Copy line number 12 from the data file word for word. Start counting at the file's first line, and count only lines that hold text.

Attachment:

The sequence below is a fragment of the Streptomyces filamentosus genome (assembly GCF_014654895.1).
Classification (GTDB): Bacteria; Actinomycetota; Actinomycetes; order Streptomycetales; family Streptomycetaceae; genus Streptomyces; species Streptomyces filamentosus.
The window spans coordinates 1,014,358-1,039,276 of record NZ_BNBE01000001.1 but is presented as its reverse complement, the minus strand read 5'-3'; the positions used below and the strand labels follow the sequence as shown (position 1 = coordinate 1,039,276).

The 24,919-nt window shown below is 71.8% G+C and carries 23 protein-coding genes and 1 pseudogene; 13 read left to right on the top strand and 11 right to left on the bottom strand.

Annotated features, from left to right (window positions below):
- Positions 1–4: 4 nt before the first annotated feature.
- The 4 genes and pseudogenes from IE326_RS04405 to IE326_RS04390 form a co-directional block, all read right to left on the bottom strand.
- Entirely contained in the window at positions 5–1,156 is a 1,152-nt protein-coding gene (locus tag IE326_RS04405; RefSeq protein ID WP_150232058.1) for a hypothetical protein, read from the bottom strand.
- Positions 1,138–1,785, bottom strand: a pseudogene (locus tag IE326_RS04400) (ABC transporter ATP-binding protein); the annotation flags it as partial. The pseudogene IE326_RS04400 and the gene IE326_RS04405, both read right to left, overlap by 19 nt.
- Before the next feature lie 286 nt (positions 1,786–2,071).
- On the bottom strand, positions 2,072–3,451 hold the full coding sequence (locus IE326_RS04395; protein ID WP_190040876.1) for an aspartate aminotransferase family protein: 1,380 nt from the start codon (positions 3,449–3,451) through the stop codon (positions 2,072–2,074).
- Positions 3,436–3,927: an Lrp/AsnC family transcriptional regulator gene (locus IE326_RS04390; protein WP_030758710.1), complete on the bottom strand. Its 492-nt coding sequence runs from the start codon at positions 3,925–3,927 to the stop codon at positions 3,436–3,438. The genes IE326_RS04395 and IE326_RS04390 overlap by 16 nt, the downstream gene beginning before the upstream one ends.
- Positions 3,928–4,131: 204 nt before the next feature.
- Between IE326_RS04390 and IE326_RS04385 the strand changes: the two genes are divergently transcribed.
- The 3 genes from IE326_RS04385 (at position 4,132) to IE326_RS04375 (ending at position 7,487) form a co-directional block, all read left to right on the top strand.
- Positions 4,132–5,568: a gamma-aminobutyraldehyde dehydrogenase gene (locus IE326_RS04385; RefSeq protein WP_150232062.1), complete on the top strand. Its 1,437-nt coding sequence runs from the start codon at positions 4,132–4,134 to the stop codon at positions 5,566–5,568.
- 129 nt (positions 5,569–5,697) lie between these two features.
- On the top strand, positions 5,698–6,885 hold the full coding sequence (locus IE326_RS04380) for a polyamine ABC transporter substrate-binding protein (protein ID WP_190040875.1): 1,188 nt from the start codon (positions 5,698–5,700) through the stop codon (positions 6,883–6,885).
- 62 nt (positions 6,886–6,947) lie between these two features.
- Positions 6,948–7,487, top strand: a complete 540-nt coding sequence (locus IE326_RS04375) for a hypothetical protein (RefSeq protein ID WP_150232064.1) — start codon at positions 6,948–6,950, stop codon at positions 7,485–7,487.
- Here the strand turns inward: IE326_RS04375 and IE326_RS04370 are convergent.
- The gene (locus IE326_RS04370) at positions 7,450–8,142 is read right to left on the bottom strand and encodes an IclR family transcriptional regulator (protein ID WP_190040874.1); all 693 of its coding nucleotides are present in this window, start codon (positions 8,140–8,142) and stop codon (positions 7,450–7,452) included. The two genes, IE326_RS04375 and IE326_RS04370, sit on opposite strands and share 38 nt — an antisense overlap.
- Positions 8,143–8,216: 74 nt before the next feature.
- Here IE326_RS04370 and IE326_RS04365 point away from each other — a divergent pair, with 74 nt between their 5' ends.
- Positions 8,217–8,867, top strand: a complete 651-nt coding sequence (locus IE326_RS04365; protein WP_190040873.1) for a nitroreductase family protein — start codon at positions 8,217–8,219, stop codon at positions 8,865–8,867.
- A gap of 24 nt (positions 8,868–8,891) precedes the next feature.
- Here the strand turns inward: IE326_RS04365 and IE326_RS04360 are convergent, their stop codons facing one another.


- Positions 3,436–3,927: an Lrp/AsnC family transcriptional regulator gene (locus IE326_RS04390; protein WP_030758710.1), complete on the bottom strand. Its 492-nt coding sequence runs from the start codon at positions 3,925–3,927 to the stop codon at positions 3,436–3,438. The genes IE326_RS04395 and IE326_RS04390 overlap by 16 nt, the downstream gene beginning before the upstream one ends.